If Dinesh D'Souza knew just a little bit more philosophy, he would realize how silly he appears when he accuses me of committing what he calls "the Fallacy of the Enlightenment." and challenges me to refute Kant's doctrine of the thing-in-itself. I don't need to refute this; it has been lambasted so often and so well by other philosophers that even self-styled Kantians typically find one way or another of excusing themselves from defending it. And speaking of fallacies, D'Souza contradicts (...) himself within the space of a few paragraphs. If, as he says, Kant showed that we humans "will never know" the universe in itself, then theists couldn't "know that there is a reality greater than, and beyond, that which our senses and our minds can ever comprehend." They may take this on faith, if they wish, but they mustn't claim to know it, on pain of contradiction. We brights see no good reason to join them in their conviction, and they must admit that they see no good reason either. If they did, it wouldn't be purely a matter of faith. (shrink)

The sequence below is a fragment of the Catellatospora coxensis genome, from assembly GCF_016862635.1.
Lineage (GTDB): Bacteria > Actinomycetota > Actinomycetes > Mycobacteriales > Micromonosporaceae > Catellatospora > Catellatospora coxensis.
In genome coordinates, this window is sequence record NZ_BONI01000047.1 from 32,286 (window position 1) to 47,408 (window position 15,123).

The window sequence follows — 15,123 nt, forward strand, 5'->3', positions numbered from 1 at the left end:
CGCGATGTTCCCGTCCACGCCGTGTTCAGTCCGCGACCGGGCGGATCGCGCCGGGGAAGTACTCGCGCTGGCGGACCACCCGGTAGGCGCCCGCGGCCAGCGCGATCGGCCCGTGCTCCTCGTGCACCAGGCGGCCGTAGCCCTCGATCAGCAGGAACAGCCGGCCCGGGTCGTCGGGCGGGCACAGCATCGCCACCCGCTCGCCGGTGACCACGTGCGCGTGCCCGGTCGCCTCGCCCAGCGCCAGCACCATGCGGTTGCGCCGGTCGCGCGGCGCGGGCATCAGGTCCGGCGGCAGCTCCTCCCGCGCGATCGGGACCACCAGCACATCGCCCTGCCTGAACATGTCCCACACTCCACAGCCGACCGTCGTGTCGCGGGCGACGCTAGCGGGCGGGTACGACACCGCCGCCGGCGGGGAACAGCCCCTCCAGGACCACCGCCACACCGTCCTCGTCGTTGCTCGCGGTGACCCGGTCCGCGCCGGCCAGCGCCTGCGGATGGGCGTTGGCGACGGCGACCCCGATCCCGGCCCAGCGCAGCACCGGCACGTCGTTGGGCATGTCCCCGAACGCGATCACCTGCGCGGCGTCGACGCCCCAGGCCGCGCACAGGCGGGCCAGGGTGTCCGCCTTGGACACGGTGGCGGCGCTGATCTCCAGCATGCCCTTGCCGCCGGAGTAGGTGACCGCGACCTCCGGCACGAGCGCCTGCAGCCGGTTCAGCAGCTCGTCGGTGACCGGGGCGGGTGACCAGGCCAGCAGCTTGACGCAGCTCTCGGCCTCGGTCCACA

The idea for this paper started with an image that is likely wholly imaginary but interesting nonetheless. It's the late 1920s in New York City. John Dewey, after a busy day of teaching and working through the notes that will eventually become Individualism Old and New, leaves his office at Columbia University. Instead of turning south toward home, he turns north and east, into Harlem. He strolls for a bit, turns up 7th Ave., and stops in front of the Regent (...) Theatre. He goes inside, takes off his coat, and catches the early showing of The Lights of New York. Fifty-seven minutes later, he leaves the Regent. He heads home, has a bite to eat with his daughter, but still feels restless. After dinner, he puts on his .. (shrink)